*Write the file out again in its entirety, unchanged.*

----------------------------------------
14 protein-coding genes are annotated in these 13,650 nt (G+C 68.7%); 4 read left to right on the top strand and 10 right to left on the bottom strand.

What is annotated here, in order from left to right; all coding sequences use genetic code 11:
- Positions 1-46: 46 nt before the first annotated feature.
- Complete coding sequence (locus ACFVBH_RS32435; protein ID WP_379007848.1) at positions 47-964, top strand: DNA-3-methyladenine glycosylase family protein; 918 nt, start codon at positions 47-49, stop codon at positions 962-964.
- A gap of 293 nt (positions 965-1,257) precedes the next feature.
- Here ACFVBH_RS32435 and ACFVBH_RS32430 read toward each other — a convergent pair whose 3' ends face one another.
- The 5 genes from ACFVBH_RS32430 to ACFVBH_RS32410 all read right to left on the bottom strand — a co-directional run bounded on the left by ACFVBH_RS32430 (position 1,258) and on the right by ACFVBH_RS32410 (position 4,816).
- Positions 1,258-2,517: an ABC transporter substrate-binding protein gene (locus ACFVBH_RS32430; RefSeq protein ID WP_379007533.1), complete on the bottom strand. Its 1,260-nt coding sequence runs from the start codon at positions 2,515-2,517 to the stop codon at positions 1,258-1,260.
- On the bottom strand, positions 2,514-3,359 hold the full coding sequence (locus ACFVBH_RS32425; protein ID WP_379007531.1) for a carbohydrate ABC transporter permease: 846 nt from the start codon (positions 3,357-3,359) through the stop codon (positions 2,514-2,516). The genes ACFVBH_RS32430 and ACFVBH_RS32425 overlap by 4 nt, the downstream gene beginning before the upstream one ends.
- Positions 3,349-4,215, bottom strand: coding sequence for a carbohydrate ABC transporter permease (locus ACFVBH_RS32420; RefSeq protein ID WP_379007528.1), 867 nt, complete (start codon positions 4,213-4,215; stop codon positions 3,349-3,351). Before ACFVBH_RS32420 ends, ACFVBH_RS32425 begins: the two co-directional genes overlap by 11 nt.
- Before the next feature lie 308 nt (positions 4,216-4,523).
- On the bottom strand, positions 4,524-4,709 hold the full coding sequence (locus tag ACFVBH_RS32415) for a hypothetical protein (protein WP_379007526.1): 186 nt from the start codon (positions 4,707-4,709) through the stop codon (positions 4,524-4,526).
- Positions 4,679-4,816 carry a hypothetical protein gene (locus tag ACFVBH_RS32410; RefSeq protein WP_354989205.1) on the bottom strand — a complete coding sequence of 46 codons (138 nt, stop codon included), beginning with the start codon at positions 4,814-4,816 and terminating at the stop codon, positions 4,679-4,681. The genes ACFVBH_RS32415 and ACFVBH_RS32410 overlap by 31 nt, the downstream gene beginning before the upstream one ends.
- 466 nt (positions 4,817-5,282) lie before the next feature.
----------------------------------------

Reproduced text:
14 protein-coding genes are annotated in these 13,650 nt (G+C 68.7%); 4 read left to right on the top strand and 10 right to left on the bottom strand.

What is annotated here, in order from left to right; all coding sequences use genetic code 11:
- Positions 1-46: 46 nt before the first annotated feature.
- Complete coding sequence (locus ACFVBH_RS32435; protein ID WP_379007848.1) at positions 47-964, top strand: DNA-3-methyladenine glycosylase family protein; 918 nt, start codon at positions 47-49, stop codon at positions 962-964.
- A gap of 293 nt (positions 965-1,257) precedes the next feature.
- Here ACFVBH_RS32435 and ACFVBH_RS32430 read toward each other — a convergent pair whose 3' ends face one another.
- The 5 genes from ACFVBH_RS32430 to ACFVBH_RS32410 all read right to left on the bottom strand — a co-directional run bounded on the left by ACFVBH_RS32430 (position 1,258) and on the right by ACFVBH_RS32410 (position 4,816).
- Positions 1,258-2,517: an ABC transporter substrate-binding protein gene (locus ACFVBH_RS32430; RefSeq protein ID WP_379007533.1), complete on the bottom strand. Its 1,260-nt coding sequence runs from the start codon at positions 2,515-2,517 to the stop codon at positions 1,258-1,260.
- On the bottom strand, positions 2,514-3,359 hold the full coding sequence (locus ACFVBH_RS32425; protein ID WP_379007531.1) for a carbohydrate ABC transporter permease: 846 nt from the start codon (positions 3,357-3,359) through the stop codon (positions 2,514-2,516). The genes ACFVBH_RS32430 and ACFVBH_RS32425 overlap by 4 nt, the downstream gene beginning before the upstream one ends.
- Positions 3,349-4,215, bottom strand: coding sequence for a carbohydrate ABC transporter permease (locus ACFVBH_RS32420; RefSeq protein ID WP_379007528.1), 867 nt, complete (start codon positions 4,213-4,215; stop codon positions 3,349-3,351). Before ACFVBH_RS32420 ends, ACFVBH_RS32425 begins: the two co-directional genes overlap by 11 nt.
- Before the next feature lie 308 nt (positions 4,216-4,523).
- On the bottom strand, positions 4,524-4,709 hold the full coding sequence (locus tag ACFVBH_RS32415) for a hypothetical protein (protein WP_379007526.1): 186 nt from the start codon (positions 4,707-4,709) through the stop codon (positions 4,524-4,526).
- Positions 4,679-4,816 carry a hypothetical protein gene (locus tag ACFVBH_RS32410; RefSeq protein WP_354989205.1) on the bottom strand — a complete coding sequence of 46 codons (138 nt, stop codon included), beginning with the start codon at positions 4,814-4,816 and terminating at the stop codon, positions 4,679-4,681. The genes ACFVBH_RS32415 and ACFVBH_RS32410 overlap by 31 nt, the downstream gene beginning before the upstream one ends.
- 466 nt (positions 4,817-5,282) lie before the next feature.